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Jakarta Post

When Jokowi has to defend his defense minister

  • Imanuddin Razak

    The Jakarta Post

Jakarta   /   Mon, October 28, 2019   /   09:33 am
When Jokowi has to defend his defense minister President Joko Widodo greets Defense Minister Prabowo Subianto during the inauguration of Indonesian Ministers and Cabinet Officers Forward at the State Palace, Jakarta, Wednesday, 23 October 2019. (JP/Seto Wardhana)

Setting all conspiracy theories and political interests aside, President Joko “Jokowi” Widodo’s appointment of Lt. Gen. (ret) Prabowo Subianto as defense minister cannot be separated from the fourth presidential election debate late last March. Prabowo, who was challenging Jokowi, highlighted the country’s insignificant defense budget and weak defense capability, hence Indonesia’s unpreparedness for offensives from outside.

The debate on security and defense apparently impressed Jokowi so much that after his reelection he picked Prabowo for the post of defense minister. Such is Jokowi’s faith in Prabowo’s capability in matters of defense that the President simply said: “I believe I don’t have to tell him about his job — he knows more than I do,” when announcing Prabowo’s appointment.

A defense minister, as stipulated in Article 16 of Law No. 3/2002 on state defense, assists the President in formulating the broad state defense policy, setting the state defense policy implementation, and defining the policy of budgeting, procurement, recruitment, management of national resources, as well as the development of technology and defense industries, for the Indonesian Military (TNI) and other defense force components.

Prabowo is obviously mandated with the gigantic tasks of administering the TNI with its three military branches — Army, Navy and Air Force — inclusive of managing their weaponry and defense equipment and systems, as well as the professionalism and prosperity of some 500,000 TNI personnel. Of all the priorities that the new defense minister has to pursue, fulfilling the military modernization program target is obviously the most urgent one.

After the end of the New Order in 1998, efforts to modernize the military were devised under a specified arms procurement policy, dubbed the Indonesian Military Modernization Program under the Minimum Essential Force (MEF) scheme. The medium-term 15-year scheme, which is intended to replace the obsolete TNI arms and weaponry, is divided into three five-year terms of strategic planning (Renstra) beginning in 2010 and is expected to be completed in 2024, when Jokowi completes his second term.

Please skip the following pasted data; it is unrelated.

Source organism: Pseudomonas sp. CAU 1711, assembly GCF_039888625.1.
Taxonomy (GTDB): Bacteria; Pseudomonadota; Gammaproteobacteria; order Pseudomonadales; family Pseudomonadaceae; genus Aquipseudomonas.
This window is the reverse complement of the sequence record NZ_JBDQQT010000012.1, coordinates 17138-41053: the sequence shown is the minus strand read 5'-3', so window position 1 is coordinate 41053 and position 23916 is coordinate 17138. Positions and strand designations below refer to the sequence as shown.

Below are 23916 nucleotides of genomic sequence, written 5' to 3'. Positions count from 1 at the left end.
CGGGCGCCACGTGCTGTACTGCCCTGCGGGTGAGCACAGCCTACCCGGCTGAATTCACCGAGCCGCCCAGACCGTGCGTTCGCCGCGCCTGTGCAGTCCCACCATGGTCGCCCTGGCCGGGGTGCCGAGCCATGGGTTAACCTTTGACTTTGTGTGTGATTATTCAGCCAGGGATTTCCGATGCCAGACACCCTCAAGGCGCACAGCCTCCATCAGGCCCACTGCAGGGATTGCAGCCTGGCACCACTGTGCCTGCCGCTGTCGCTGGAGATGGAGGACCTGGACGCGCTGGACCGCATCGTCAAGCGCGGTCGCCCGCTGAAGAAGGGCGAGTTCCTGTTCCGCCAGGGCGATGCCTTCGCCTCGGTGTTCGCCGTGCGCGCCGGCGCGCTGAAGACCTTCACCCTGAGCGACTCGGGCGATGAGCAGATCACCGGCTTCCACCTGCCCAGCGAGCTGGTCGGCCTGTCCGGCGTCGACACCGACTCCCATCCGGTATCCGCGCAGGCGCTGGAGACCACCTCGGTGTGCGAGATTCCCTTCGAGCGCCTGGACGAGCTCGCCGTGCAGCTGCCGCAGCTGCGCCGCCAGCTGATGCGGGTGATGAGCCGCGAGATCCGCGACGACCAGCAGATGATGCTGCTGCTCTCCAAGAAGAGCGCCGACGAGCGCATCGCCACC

While there are numerous items to purchase under the MEF program, particular attention should be paid to the planned purchase of jet fighters to replace the aging F-5-E/F Tiger II warplanes after 35 years in service and also the renegotiation for a joint jet fighter development project with South Korea — the Korean Fighter Xperiment/Indonesia Fighter Xperiment (KFX/IFX) project. Also part of the MEF scheme is the targeted procurement and joint development of 12 Chang Bogo-class diesel attack submarines, also from South Korea.

Other than that, the defense minister is also tasked with completing the establishment of an integrated radar surveillance system that is expected to cover the country’s land, water and air territories. Such an integrated system is needed not only to ensure complete coverage of the country’s territory, but also interoperability with the existing defense equipment and system in operation.

Also part of the defense minister’s role as stipulated in the 2002 law is to draft the country’s defense white paper. The last defense white paper was issued in 2015.

In regard to the restructuring scheme of the TNI organization, which is based on a 2016 presidential regulation (Perpres) on the organizational structure of the TNI, the minister should carefully examine the scheme, which basically increases the number of military personnel in certain positions and creates new posts for high-ranking officers in the three branches of the armed service.

While the professionalism of TNI personnel should always be associated with their effectiveness and efficiency in performing their defense duties, an examination of the restructuring scheme should also mean setting the limit for such a restructuring program so as to prevent the recurrence of the recent problem of idle officers in the future.

Prabowo, however, may have limited capacity to perform his duties as defense minister, particularly in conducting overseas trips. His failure to visit the United States to attend his son’s university graduation in Boston in 2000 after his visa application was denied by the US State Department is one example.

There was no official explanation for the case, but many have associated the US entry denial with his alleged past involvement in human rights abuses. So far, however, he has never stood trial to prove the allegations levelled against him.

With all Prabowo’s pluses and minuses, as well as the controversies surrounding him, President Jokowi has decided to appoint the former chief of the Army’s Strategic Reserves Command (Kostrad) to assist him in managing the country’s defense affairs. The President, or anyone who advised him to appoint Prabowo, must have thoroughly considered all the possible political and legal implications of Prabowo becoming the defense minister.

The President’s credibility is at stake, unless he pressed for a thorough verification of Prabowo’s profile before choosing his former contender over other candidates tipped for the post. As a consequence, President Jokowi — as Prabowo’s direct superior — must jump to the defense of his defense minister if the latter faces problems at home and overseas. The President cannot just let Prabowo respond to all those criticisms against him alone as that is what leadership is all about.